I began making phonecalls and available family descended: my wife Caroline, brothers Martin and
The following day I nipped to the doctor’s to collect a doctor’s certificate which then needed to be taken along to the registrar, along with other documents, so the death certificate could be issued. Interesting contrast in the registrar’s job, only an hour or so before he had been marrying someone.
On dad’s death certificate the registrar put ‘non-small cell lung cancer’, which is rather misleading since he had also had cirrhosis of liver, cancer of the pancreas and quite possibly his bones (died before that could be checked) and the therapies he’d received had supposedly reduced the growth in his lungs. I guess it’s easier to put something like that down rather than ‘trauma of operation to put in a bile-duct stent, trauma of internal bleeding caused by arthritis medicine taken while in a weakened state and the traumas of chemo and radio therapy which were pointless for a man just a few months away from his 80th birthday’. Really, in the days when they used to put ‘old age’ on a death certificate they were closer to the truth. Only an extensive autopsy would bring the truth any closer, and what would be the point of that?Next Martin, my mother and me went to the funeral home to organize things there. While there my mother belatedly produced his donor card. After some discussion we decided that his liver might have made a handy sieve but his other organs were probably a no-no. The only part of him that might have been of use were his corneas, and for some reason the word had been crossed out on the card. I then pointed out that unless there was some big push on toenail transplants there was not much left of him that would be useful. Really, it is rather a waste if your body goes into the grave labelled ‘Hardly Used – One Careful Owner’. Dad certainly got plenty of mileage out of his. You laugh and you use humour, and you cry. What else is there?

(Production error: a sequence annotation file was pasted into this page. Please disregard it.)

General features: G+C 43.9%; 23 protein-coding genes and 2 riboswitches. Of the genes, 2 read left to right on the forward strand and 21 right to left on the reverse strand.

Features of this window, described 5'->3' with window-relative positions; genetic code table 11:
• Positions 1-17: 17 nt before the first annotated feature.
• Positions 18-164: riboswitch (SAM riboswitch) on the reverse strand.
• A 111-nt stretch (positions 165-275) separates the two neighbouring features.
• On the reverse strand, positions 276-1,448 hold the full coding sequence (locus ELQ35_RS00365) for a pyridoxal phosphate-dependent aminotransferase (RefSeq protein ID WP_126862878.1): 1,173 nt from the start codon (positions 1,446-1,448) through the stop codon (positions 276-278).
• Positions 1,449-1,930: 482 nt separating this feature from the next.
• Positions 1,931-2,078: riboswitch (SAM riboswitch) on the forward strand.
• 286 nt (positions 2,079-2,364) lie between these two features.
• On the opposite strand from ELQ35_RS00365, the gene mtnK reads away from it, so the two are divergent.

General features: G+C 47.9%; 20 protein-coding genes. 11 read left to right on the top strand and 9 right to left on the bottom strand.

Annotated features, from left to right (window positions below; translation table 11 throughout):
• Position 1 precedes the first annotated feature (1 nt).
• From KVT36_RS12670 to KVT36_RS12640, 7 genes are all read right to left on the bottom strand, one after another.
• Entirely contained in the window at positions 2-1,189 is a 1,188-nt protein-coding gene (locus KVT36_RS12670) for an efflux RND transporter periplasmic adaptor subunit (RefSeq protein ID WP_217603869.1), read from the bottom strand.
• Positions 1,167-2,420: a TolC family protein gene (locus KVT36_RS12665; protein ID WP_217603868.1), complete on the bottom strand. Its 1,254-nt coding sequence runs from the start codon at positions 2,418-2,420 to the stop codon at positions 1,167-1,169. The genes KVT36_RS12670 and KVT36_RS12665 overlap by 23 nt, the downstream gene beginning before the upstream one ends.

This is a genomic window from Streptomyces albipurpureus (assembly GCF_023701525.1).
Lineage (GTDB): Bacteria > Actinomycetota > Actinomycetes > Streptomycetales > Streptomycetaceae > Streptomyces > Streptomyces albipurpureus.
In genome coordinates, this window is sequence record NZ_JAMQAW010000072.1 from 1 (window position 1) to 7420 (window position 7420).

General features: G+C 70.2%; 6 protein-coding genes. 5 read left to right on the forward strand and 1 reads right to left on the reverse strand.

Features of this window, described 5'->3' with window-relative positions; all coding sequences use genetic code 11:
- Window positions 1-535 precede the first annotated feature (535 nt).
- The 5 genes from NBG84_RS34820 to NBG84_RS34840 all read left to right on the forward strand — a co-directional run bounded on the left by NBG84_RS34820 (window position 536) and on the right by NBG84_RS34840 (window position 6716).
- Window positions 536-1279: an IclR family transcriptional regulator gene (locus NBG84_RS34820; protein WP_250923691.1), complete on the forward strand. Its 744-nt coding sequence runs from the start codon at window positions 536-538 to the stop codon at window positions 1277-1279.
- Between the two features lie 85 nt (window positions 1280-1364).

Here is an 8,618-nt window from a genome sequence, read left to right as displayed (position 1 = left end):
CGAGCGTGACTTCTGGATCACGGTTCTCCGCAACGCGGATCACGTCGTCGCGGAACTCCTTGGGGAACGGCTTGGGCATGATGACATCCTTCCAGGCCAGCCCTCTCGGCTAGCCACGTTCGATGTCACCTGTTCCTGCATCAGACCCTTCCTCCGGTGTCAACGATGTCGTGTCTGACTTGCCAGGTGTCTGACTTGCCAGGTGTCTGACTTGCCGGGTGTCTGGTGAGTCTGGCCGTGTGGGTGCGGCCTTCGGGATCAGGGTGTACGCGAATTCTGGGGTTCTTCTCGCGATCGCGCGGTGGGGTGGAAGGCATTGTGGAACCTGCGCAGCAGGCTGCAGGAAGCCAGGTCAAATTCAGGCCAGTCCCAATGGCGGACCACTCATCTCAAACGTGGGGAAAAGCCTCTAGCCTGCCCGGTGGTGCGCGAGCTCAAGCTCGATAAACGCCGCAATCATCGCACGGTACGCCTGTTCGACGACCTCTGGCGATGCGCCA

Solicitous enquiries then about flowers, death notices, limousines and a religious service (this last received with a snort of laughter by my brother). All of these were rejected by my mother. My dad is dead, what is left is a well used-up husk that needs to be dealt with. Next Monday he is being buried in a woodland grave without marker, in a cardboard coffin. All the family will then celebrate his life at a wake. One of the guys who collected the body said, “Look back a little; look forward a lot,” which is about right.